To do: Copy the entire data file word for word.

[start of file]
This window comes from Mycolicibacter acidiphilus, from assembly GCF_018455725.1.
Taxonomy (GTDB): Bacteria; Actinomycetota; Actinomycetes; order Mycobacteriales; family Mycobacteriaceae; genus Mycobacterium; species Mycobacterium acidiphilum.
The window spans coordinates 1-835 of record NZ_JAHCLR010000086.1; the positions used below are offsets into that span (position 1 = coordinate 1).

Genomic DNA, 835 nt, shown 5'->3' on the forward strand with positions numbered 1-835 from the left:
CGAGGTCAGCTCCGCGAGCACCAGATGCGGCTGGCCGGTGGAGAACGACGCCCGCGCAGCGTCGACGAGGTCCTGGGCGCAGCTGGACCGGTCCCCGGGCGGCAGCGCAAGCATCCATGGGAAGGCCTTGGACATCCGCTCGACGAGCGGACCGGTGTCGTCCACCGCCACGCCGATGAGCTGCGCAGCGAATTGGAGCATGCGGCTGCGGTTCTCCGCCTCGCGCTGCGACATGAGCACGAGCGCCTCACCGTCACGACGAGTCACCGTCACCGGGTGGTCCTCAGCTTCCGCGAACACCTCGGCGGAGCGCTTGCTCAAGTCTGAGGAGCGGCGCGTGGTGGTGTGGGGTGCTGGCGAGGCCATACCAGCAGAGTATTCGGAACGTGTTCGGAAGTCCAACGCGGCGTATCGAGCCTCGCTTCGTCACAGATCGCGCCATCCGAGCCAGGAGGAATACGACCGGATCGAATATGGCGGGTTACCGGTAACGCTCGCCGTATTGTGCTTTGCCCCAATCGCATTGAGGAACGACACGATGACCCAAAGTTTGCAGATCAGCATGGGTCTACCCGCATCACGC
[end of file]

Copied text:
This window comes from Mycolicibacter acidiphilus, from assembly GCF_018455725.1.
Taxonomy (GTDB): Bacteria; Actinomycetota; Actinomycetes; order Mycobacteriales; family Mycobacteriaceae; genus Mycobacterium; species Mycobacterium acidiphilum.
The window spans coordinates 1-835 of record NZ_JAHCLR010000086.1; the positions used below are offsets into that span (position 1 = coordinate 1).

Genomic DNA, 835 nt, shown 5'->3' on the forward strand with positions numbered 1-835 from the left:
CGAGGTCAGCTCCGCGAGCACCAGATGCGGCTGGCCGGTGGAGAACGACGCCCGCGCAGCGTCGACGAGGTCCTGGGCGCAGCTGGACCGGTCCCCGGGCGGCAGCGCAAGCATCCATGGGAAGGCCTTGGACATCCGCTCGACGAGCGGACCGGTGTCGTCCACCGCCACGCCGATGAGCTGCGCAGCGAATTGGAGCATGCGGCTGCGGTTCTCCGCCTCGCGCTGCGACATGAGCACGAGCGCCTCACCGTCACGACGAGTCACCGTCACCGGGTGGTCCTCAGCTTCCGCGAACACCTCGGCGGAGCGCTTGCTCAAGTCTGAGGAGCGGCGCGTGGTGGTGTGGGGTGCTGGCGAGGCCATACCAGCAGAGTATTCGGAACGTGTTCGGAAGTCCAACGCGGCGTATCGAGCCTCGCTTCGTCACAGATCGCGCCATCCGAGCCAGGAGGAATACGACCGGATCGAATATGGCGGGTTACCGGTAACGCTCGCCGTATTGTGCTTTGCCCCAATCGCATTGAGGAACGACACGATGACCCAAAGTTTGCAGATCAGCATGGGTCTACCCGCATCACGC